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In South Florida, where the Everglades meet the bays, environmental challenges abound. Sea level rise threatens homes and real estate. Invasive species imperil native plants and animals. Pesticides reduce the risk of mosquito-borne diseases, but at what cost? WLRN's award-winning environment reporting strives to capture the color and complexity of human interaction with one of the most biodiverse areas of the planet.

When Flowers are Few, Wild Bees Rely on Nectar Alternative, Florida Researcher Finds

A native bee foraging on a moldy, nonflowering shrub.
A native bee foraging on a moldy, nonflowering shrub.

Bees often bring to mind images of large hives dripping with honey and buzzing with the common honey bee. But thousands of North American bee species live solitary lives gathering the nectar and pollen they need to survive. A new study by a University of Florida Ph.D. student found these lonely bees using innovative strategies to get the sugar they need when flowers are scarce.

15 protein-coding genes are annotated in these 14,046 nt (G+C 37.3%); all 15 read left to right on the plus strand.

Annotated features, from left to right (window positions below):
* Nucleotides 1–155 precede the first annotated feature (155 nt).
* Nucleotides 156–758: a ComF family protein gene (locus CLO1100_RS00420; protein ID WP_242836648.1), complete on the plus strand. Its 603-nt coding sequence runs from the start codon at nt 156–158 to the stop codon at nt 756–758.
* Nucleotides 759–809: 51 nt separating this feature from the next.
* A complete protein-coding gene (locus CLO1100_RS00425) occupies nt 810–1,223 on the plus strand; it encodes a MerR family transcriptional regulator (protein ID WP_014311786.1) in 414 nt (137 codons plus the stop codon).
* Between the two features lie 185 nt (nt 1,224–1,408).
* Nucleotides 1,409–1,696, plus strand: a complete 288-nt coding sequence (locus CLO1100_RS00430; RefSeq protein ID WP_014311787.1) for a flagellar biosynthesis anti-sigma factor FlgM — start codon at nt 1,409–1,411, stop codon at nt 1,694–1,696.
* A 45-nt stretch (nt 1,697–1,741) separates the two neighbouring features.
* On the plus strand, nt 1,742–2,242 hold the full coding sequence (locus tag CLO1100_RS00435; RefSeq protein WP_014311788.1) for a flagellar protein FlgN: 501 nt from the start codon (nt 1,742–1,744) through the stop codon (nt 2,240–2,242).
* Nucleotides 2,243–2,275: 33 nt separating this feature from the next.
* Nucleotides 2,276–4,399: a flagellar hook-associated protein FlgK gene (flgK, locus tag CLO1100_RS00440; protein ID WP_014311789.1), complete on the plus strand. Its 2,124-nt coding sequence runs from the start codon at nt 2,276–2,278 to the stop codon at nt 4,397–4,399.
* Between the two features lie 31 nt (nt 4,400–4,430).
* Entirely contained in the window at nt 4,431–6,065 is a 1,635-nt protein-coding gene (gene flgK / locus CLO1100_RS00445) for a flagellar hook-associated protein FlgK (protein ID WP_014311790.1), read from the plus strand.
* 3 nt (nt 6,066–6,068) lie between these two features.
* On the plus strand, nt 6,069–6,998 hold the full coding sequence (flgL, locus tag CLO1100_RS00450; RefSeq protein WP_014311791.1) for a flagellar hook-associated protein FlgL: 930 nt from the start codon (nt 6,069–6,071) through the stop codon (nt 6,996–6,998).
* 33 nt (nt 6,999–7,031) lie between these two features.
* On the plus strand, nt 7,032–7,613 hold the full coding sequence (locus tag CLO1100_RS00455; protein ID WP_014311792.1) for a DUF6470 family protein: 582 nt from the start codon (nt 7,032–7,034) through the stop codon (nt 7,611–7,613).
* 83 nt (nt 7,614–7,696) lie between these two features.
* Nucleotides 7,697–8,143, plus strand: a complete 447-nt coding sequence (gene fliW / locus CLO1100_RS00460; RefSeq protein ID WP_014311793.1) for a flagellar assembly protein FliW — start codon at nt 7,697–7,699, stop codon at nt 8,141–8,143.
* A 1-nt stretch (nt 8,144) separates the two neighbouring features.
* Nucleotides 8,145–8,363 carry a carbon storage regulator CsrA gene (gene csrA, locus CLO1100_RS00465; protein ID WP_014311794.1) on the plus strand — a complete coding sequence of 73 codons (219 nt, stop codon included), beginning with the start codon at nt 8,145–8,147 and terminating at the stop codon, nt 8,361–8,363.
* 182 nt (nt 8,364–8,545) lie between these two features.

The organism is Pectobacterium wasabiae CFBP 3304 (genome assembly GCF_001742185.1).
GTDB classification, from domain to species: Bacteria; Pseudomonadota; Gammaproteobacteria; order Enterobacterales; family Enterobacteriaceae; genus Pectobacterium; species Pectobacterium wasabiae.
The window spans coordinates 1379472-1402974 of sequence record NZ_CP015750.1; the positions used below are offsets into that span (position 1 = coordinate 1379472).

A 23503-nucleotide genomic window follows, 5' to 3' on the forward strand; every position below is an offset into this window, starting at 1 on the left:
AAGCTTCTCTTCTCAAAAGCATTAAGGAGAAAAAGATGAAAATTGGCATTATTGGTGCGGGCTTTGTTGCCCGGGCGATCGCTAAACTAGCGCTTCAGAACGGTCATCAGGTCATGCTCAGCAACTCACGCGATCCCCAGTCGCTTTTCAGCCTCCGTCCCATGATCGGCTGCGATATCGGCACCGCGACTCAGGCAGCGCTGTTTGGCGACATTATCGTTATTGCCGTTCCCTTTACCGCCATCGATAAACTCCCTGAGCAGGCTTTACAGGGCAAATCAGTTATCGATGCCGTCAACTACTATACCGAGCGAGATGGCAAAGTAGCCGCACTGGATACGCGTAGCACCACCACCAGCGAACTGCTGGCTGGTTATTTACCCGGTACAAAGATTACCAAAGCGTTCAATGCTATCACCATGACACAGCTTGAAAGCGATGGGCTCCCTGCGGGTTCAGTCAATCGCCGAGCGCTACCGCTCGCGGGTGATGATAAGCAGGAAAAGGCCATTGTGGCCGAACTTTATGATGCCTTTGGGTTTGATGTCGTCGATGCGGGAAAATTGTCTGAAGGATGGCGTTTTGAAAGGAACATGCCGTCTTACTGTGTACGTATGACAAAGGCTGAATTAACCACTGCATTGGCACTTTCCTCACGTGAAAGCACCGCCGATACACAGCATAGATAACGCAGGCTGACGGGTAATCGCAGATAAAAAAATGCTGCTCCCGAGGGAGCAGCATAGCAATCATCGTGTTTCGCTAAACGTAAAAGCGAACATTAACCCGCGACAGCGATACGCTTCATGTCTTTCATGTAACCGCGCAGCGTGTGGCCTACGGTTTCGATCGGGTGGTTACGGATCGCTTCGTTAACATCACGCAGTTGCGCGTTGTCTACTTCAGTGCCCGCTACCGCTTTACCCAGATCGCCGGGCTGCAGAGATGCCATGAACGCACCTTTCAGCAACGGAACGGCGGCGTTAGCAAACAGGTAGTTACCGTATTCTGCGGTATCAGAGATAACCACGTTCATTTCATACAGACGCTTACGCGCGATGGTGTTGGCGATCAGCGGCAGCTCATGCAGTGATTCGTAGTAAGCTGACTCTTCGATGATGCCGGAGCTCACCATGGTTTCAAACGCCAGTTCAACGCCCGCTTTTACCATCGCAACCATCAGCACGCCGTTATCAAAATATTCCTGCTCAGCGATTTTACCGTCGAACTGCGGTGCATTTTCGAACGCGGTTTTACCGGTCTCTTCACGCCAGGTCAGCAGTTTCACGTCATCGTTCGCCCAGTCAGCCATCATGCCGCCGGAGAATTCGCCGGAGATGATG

Observing more than 40 wild bee species in California national park, Joan Meiners—a Ph.D. student at IFAS School of Natural Resources and Environment—found the wild bees turning to alternative fuel sources when they couldn't collect the nectar and pollen they need for energy and reproduction. 

That alternative fuel: honeydew, a sugar-rich secretion from tiny plant-eating insects that Meiners found the bees were eating as a stopgap measure to meet their energy needs. It's a strategy she says the bees may increasingly rely on in the face of climate change disrupting the rhythms of flowering and hibernation bees have evolved to follow.

Meiners joins Gulf Coast Live to talk about her research, how she came to understand why wild bees may come to use honeydew as food, and how disruptions to the bees natural rhythms may point to larger ecological stressors for the bees.

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